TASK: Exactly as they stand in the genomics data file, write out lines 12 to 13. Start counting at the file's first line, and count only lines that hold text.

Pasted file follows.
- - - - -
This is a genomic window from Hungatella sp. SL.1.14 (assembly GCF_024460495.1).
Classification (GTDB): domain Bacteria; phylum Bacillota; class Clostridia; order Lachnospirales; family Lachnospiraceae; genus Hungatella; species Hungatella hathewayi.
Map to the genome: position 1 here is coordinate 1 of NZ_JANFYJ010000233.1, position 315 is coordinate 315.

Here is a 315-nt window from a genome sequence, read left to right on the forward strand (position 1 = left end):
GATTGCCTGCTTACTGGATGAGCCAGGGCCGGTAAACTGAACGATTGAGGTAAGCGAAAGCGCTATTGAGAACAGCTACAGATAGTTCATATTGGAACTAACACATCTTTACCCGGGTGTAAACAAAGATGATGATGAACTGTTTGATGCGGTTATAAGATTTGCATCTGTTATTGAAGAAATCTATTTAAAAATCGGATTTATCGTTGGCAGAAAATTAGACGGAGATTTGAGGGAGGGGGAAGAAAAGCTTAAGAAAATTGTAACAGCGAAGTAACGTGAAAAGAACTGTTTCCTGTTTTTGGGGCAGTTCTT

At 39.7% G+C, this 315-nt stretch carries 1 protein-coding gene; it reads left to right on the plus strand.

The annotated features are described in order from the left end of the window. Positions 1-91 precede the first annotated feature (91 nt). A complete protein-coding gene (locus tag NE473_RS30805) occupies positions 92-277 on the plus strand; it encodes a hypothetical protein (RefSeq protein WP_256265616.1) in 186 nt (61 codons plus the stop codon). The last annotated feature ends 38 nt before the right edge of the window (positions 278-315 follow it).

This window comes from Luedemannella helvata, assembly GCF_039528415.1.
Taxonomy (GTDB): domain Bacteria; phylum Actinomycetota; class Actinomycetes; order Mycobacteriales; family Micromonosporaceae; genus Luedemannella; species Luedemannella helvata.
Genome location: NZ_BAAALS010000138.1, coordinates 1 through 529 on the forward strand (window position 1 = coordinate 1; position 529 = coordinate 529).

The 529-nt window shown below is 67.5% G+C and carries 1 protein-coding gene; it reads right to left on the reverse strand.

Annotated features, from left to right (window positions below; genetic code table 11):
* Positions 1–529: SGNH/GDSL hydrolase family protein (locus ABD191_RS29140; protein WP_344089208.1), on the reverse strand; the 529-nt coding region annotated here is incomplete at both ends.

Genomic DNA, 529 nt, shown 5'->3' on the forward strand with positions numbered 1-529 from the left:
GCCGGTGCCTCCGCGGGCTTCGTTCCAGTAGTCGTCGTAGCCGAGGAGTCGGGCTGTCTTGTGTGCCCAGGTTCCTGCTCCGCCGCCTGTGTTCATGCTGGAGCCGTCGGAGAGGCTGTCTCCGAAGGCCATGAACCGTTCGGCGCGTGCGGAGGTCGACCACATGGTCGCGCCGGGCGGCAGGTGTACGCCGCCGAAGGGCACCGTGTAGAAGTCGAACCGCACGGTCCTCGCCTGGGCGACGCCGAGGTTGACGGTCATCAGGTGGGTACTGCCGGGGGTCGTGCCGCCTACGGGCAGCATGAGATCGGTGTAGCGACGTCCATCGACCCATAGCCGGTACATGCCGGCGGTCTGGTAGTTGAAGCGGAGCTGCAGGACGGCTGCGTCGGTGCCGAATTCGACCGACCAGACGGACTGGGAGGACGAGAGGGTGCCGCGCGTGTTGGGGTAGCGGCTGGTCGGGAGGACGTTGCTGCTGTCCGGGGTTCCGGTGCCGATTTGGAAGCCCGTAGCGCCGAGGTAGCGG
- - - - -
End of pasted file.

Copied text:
Annotated features, from left to right (window positions below; genetic code table 11):
* Positions 1–529: SGNH/GDSL hydrolase family protein (locus ABD191_RS29140; protein WP_344089208.1), on the reverse strand; the 529-nt coding region annotated here is incomplete at both ends.